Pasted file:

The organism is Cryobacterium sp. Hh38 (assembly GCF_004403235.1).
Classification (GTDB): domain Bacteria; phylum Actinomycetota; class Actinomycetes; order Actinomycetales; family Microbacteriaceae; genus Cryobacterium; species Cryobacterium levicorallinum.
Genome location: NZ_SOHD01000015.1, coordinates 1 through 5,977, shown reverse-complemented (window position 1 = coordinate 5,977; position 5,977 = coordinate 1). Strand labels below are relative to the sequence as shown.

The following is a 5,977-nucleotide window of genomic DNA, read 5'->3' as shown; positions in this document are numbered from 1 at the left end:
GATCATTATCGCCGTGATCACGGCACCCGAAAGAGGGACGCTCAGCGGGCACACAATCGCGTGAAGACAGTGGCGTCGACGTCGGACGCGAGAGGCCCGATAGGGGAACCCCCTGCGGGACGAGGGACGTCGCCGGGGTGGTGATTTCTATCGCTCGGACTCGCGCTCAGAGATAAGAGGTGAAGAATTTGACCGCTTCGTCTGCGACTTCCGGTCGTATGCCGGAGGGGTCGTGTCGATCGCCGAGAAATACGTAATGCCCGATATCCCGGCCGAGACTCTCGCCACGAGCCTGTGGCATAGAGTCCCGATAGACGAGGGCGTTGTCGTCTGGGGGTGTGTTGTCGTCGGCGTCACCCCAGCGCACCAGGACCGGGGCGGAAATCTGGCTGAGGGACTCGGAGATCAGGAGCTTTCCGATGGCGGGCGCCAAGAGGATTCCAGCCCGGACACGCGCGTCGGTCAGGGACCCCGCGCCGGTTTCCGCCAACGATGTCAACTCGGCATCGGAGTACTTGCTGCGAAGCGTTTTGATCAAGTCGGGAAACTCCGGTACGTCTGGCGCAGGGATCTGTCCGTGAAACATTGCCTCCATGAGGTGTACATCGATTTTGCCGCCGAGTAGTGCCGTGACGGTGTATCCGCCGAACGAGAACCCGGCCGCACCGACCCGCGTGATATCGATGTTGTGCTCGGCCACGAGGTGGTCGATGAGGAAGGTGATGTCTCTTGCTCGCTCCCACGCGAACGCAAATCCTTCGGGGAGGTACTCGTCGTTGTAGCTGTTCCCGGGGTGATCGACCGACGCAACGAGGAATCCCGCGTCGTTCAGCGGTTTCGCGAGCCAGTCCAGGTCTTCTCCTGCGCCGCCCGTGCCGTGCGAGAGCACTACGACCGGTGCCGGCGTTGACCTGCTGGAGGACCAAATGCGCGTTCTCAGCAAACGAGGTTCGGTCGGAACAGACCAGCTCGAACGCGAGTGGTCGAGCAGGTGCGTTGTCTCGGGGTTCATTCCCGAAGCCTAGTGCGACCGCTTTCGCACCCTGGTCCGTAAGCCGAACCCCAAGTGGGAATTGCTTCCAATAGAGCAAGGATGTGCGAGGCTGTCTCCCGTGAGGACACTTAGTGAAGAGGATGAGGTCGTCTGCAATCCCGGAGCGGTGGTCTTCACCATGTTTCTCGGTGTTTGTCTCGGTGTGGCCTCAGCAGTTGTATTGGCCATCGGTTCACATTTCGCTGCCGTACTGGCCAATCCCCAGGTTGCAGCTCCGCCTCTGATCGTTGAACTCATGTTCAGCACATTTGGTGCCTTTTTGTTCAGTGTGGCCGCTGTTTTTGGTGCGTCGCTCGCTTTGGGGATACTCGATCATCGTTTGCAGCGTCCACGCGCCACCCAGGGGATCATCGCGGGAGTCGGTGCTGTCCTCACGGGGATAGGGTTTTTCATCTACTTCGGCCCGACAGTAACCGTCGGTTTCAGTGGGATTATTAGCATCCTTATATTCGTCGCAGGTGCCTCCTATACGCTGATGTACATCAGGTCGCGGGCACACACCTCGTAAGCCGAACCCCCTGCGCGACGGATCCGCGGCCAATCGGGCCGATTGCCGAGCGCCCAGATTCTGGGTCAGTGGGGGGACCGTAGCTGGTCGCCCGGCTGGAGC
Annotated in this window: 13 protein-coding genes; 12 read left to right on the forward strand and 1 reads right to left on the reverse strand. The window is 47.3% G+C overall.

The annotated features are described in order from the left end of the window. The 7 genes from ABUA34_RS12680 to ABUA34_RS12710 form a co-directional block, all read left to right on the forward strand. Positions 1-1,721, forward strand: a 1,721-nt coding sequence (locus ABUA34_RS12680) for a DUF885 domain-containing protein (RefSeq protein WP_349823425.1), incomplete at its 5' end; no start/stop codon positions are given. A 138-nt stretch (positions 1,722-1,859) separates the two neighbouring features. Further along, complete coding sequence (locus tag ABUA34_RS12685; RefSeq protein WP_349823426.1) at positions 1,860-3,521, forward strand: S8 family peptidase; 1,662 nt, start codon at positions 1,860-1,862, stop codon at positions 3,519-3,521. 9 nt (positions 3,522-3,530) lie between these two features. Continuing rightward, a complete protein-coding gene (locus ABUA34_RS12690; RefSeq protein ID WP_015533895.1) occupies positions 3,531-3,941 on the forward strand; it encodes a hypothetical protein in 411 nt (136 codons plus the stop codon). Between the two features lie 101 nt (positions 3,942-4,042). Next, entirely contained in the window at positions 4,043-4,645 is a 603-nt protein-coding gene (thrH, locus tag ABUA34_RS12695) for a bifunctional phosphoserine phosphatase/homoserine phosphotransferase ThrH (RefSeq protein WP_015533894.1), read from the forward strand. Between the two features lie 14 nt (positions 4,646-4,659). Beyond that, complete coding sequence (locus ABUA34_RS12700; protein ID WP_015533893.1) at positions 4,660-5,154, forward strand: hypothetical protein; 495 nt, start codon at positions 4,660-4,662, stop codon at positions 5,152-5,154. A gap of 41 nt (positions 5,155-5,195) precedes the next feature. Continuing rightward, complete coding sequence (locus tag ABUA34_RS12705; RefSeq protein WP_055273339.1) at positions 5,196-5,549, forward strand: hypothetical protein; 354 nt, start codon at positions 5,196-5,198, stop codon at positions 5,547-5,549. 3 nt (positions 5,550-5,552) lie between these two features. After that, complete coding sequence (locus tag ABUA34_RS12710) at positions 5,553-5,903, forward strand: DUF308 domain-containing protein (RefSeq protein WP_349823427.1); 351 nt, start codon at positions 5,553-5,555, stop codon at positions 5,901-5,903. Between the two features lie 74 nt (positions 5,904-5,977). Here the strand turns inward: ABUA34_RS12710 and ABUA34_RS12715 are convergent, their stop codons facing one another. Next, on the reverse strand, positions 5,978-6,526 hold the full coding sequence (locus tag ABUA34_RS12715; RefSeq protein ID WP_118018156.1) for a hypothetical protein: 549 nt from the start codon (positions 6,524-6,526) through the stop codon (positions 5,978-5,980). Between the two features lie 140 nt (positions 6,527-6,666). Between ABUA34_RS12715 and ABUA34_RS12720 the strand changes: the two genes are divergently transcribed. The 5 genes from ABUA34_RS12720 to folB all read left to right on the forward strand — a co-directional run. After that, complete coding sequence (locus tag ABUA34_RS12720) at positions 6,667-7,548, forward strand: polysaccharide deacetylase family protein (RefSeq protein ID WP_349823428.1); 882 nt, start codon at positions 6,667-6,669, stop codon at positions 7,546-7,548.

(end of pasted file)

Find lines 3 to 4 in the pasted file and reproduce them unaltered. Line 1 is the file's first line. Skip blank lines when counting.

Genome location: NZ_SOHD01000015.1, coordinates 1 through 5,977, shown reverse-complemented (window position 1 = coordinate 5,977; position 5,977 = coordinate 1). Strand labels below are relative to the sequence as shown.

The following is a 5,977-nucleotide window of genomic DNA, read 5'->3' as shown; positions in this document are numbered from 1 at the left end: